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Trella Aircraft Designations

hesham

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Hi,


the American Company Trella,designed and built several aircraft.from T-10,T-17 up to T-21,
and from T-100 up to T-107,I ask about two designed,the T-105 which developed from T-104
but never finished,and the T-107,which reach only to a mock-up stage and modified from
T-106 twin boom pusher high wing aircraft,if someone has a drawings or pictures to them?,
thanks in advanced.


http://www.aerofiles.com/_ti.html
 

Jemiba

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Mostly built aircraft and short descriptions to very designation.... better suited to
the designations section, I think. ;)
 

hesham

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My dear Jemiba,


I asked about the two unbuilt projects,that's all.
 

Apophenia

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There is some confusion in Aerofiles over powerplants. The R-266 radial is the Lambert engine. Flight lists the Trella T-19 as having 1 x 125 hp Lycoming O-290-G4.

Flight International 10 July 1975, pg 51

BTW, the T-21C/T-106 (N450C) had its C85 replaced around 1965 with a 125hp Lycoming O-290.

RF Pauley doesn't name the Trella T-100 but he describes it as a Ford Model T-powered wooden biplane designed and built by Frank Trella while at the University of Detroit in 1924.
Pauley also mentions a light biplane design was powered by an Anzani, obviously referring to the T-101.

Michigan Aircraft Manufacturers, Robert F. Pauley, Arcadia Publishing, 2009, pg 66

FWIW, the US National Transportation Safety Board lists Trella T-19 N3089 as damaged in a ground collision with Piper PA-22 N5081Z, 06 June 1978.

http://www.ntsb.gov/_layouts/ntsb.aviation/brief.aspx?ev_id=40608&key=0
 

hesham

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Hi,

here is a story about Trella aircraft;

http://members.eaavintage.org/wp-content/uploads/2013/02/VA-Vol-34-No-6-June-2006.pdf
 

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Stargazer2006

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Trella designations are confusing, because at times the individual aircraft are refered to by their designation (T-100, etc.) and at other times by their construction number (T-16, etc.)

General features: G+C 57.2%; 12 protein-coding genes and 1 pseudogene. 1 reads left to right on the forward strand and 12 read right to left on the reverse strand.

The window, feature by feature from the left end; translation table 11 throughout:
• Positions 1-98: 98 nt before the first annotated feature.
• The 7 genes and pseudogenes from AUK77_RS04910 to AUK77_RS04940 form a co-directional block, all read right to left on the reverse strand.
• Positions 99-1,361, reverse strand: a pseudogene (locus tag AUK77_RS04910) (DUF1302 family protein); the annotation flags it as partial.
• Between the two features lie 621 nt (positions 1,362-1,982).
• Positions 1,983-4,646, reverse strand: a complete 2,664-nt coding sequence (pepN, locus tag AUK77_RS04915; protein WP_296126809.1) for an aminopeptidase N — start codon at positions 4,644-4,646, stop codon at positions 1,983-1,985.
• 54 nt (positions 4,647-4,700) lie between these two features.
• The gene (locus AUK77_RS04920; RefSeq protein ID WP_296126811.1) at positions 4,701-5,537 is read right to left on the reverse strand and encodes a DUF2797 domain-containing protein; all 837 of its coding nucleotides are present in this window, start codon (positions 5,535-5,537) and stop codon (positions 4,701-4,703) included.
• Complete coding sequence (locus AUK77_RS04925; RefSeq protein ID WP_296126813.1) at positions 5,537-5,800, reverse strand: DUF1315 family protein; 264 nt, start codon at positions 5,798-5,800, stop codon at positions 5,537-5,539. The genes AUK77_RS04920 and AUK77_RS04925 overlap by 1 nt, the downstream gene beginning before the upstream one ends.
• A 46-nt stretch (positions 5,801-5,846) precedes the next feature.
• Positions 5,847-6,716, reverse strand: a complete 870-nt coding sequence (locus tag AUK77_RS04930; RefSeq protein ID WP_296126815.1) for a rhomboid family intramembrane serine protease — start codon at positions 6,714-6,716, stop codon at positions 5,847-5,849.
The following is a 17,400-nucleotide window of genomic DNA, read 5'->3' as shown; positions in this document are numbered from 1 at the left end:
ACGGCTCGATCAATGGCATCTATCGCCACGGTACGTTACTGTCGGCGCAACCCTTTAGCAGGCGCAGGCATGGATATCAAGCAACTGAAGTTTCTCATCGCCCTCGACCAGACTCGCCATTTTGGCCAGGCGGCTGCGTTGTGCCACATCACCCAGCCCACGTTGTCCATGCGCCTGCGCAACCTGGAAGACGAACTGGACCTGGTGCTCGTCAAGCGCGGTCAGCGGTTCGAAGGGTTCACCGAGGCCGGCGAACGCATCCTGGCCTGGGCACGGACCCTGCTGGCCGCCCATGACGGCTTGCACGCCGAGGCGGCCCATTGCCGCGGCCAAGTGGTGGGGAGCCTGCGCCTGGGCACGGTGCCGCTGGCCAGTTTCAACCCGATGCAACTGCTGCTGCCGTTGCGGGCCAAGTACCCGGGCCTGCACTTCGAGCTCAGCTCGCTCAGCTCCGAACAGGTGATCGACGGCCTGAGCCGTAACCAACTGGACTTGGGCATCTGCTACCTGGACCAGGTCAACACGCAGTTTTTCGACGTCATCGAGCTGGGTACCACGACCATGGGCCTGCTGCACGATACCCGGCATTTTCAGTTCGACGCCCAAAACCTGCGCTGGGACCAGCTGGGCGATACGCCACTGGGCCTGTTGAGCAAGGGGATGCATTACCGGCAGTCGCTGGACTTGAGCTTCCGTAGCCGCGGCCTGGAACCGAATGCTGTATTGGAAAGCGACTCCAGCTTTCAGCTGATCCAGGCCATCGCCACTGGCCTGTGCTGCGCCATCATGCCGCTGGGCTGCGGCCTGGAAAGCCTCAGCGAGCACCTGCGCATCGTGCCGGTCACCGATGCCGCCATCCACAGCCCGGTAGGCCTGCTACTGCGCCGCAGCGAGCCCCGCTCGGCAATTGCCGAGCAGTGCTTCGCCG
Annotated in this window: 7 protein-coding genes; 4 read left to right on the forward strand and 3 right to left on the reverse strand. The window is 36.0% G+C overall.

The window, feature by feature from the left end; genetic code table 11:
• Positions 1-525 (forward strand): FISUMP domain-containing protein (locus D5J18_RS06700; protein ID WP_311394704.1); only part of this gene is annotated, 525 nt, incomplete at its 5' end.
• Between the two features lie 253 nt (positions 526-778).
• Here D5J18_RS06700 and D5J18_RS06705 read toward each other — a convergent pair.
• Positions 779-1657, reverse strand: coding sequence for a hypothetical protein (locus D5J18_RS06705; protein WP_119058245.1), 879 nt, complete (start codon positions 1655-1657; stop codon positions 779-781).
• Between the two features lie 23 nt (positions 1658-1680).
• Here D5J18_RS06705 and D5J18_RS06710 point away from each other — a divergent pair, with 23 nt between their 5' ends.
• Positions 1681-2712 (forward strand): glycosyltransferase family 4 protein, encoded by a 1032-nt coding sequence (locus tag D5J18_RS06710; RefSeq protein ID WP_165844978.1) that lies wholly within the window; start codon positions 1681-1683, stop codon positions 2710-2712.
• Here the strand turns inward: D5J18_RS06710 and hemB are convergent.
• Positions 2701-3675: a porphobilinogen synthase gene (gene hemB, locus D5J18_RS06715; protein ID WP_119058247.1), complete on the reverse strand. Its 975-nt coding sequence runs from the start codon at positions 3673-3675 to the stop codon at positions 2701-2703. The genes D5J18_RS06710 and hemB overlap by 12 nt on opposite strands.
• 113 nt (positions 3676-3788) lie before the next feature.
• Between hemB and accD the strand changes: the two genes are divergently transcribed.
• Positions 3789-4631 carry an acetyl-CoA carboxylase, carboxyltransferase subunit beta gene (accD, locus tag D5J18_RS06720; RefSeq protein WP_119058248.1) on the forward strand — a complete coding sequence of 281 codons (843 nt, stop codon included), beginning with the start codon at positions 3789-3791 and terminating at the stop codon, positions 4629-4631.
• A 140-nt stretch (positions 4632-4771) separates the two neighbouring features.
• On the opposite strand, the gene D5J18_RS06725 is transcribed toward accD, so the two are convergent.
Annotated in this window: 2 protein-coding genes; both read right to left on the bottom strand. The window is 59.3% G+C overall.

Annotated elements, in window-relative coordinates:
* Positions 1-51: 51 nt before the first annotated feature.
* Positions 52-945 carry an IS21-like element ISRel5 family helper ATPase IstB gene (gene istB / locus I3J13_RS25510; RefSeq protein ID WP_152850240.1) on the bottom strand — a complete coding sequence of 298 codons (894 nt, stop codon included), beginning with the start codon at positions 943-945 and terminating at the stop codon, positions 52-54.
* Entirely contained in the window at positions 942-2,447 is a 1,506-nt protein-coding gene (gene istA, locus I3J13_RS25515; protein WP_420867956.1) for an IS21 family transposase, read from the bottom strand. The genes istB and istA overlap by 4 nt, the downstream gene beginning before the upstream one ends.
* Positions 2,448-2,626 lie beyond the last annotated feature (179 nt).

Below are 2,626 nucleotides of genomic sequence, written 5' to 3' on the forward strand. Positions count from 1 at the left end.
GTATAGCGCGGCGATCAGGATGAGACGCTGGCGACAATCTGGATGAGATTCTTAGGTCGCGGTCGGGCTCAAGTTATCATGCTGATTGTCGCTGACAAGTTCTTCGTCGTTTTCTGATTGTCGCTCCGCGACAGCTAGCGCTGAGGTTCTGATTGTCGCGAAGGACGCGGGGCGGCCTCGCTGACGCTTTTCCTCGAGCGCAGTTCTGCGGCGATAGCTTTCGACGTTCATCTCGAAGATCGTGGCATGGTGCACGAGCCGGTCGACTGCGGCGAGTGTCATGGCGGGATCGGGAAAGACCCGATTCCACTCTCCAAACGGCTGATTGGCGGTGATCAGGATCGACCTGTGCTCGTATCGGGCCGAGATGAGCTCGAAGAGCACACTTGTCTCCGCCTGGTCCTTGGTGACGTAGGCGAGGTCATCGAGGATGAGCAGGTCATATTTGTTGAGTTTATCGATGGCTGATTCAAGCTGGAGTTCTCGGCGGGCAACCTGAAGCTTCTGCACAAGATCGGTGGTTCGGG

If both systems are coherent, the Models went from T-100 to T-107 and the c/ns from T-16 to T-21: Seven models designed, only five aircraft built... Yet I have counted six airplanes completed, and conflicting info. I've tried to make sense of all the info I had at my disposal (including the Vintage Airplane article) for the Trella page of my upcoming website, but quite frankly, it's still pretty confusing! I've removed my previous list to update it with the latest info. Here's a recap of what we have so far:

  • T-100 was c/n T-16. It says so clearly on the side of the fuselage. It was was built in 1924, taxied but never flown because of underpowered 30hp converted Ford T engine.
  • T-101 Speedster was c/n T-17 [X6775]. It was a two-seat biplane of 1926 with an 80hp Anzani engine. T-17 has also been quoted with 60hp LeBlond 5D and 55hp Velie M-5 engines, though the latter is likely a confusion with T-102 below.
  • T-102 Speedster was c/n T-18 [NC10509]. It was a 1928 improved version of T-101 of with a 65hp Velie engine.
  • T-103 had an unidentified c/n. It was a two-seat open biplane with 90hp Lambert engine. If the T-103 was "an excellent flier", how come it doesn't show up on registers?
  • T-104 had an unidentified c/n. It was identical to T-103 except for minor improvements but was destroyed in a crash while on a test flight. Perhaps it was simply the T-103 modified?
  • T-105 was probably c/n T-20. It was a two-seat high-wing cabin monoplane with a 90hp Lambert engine; it was begun, never finished and eventually dismantled.